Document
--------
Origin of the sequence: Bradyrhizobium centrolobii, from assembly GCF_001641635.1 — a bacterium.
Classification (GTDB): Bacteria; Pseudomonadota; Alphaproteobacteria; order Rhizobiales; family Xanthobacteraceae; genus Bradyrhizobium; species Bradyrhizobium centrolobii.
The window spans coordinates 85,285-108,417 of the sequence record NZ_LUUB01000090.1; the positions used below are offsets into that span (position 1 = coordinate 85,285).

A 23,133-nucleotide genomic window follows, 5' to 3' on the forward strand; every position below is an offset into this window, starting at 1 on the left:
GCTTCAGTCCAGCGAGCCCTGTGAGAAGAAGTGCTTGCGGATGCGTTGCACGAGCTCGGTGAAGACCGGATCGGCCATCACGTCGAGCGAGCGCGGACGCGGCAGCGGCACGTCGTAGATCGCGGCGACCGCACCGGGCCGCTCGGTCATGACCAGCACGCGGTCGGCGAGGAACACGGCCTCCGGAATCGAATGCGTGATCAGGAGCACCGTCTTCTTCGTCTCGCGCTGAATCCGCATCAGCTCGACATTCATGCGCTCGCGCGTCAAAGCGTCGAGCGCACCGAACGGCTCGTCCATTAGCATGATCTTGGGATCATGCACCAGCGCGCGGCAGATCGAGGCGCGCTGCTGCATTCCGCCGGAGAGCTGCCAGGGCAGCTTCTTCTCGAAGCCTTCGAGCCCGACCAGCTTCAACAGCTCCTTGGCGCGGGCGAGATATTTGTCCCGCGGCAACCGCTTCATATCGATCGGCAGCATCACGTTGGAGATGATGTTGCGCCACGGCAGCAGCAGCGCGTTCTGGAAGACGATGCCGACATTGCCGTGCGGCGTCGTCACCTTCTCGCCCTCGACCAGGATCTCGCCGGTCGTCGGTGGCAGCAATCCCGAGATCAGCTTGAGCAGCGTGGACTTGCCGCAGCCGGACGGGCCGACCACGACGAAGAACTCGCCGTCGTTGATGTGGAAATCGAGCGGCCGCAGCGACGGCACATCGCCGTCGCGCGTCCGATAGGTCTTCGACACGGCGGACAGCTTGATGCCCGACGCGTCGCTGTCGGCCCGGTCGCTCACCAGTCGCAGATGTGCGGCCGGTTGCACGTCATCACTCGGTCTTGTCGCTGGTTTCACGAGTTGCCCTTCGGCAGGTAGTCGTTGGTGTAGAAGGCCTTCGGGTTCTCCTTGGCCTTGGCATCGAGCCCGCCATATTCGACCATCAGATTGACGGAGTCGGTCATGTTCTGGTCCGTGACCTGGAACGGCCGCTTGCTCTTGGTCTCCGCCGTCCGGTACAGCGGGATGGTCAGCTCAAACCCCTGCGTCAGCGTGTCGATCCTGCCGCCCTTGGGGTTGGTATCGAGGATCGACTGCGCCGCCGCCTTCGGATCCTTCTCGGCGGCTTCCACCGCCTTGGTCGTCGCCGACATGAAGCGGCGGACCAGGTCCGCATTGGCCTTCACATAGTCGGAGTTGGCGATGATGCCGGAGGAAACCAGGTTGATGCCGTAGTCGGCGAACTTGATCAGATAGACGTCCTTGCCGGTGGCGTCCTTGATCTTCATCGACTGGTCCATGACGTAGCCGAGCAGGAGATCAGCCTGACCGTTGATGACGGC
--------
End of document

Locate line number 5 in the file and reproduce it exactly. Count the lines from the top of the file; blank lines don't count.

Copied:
GCTTCAGTCCAGCGAGCCCTGTGAGAAGAAGTGCTTGCGGATGCGTTGCACGAGCTCGGTGAAGACCGGATCGGCCATCACGTCGAGCGAGCGCGGACGCGGCAGCGGCACGTCGTAGATCGCGGCGACCGCACCGGGCCGCTCGGTCATGACCAGCACGCGGTCGGCGAGGAACACGGCCTCCGGAATCGAATGCGTGATCAGGAGCACCGTCTTCTTCGTCTCGCGCTGAATCCGCATCAGCTCGACATTCATGCGCTCGCGCGTCAAAGCGTCGAGCGCACCGAACGGCTCGTCCATTAGCATGATCTTGGGATCATGCACCAGCGCGCGGCAGATCGAGGCGCGCTGCTGCATTCCGCCGGAGAGCTGCCAGGGCAGCTTCTTCTCGAAGCCTTCGAGCCCGACCAGCTTCAACAGCTCCTTGGCGCGGGCGAGATATTTGTCCCGCGGCAACCGCTTCATATCGATCGGCAGCATCACGTTGGAGATGATGTTGCGCCACGGCAGCAGCAGCGCGTTCTGGAAGACGATGCCGACATTGCCGTGCGGCGTCGTCACCTTCTCGCCCTCGACCAGGATCTCGCCGGTCGTCGGTGGCAGCAATCCCGAGATCAGCTTGAGCAGCGTGGACTTGCCGCAGCCGGACGGGCCGACCACGACGAAGAACTCGCCGTCGTTGATGTGGAAATCGAGCGGCCGCAGCGACGGCACATCGCCGTCGCGCGTCCGATAGGTCTTCGACACGGCGGACAGCTTGATGCCCGACGCGTCGCTGTCGGCCCGGTCGCTCACCAGTCGCAGATGTGCGGCCGGTTGCACGTCATCACTCGGTCTTGTCGCTGGTTTCACGAGTTGCCCTTCGGCAGGTAGTCGTTGGTGTAGAAGGCCTTCGGGTTCTCCTTGGCCTTGGCATCGAGCCCGCCATATTCGACCATCAGATTGACGGAGTCGGTCATGTTCTGGTCCGTGACCTGGAACGGCCGCTTGCTCTTGGTCTCCGCCGTCCGGTACAGCGGGATGGTCAGCTCAAACCCCTGCGTCAGCGTGTCGATCCTGCCGCCCTTGGGGTTGGTATCGAGGATCGACTGCGCCGCCGCCTTCGGATCCTTCTCGGCGGCTTCCACCGCCTTGGTCGTCGCCGACATGAAGCGGCGGACCAGGTCCGCATTGGCCTTCACATAGTCGGAGTTGGCGATGATGCCGGAGGAAACCAGGTTGATGCCGTAGTCGGCGAACTTGATCAGATAGACGTCCTTGCCGGTGGCGTCCTTGATCTTCATCGACTGGTCCATGACGTAGCCGAGCAGGAGATCAGCCTGACCGTTGATGACGGC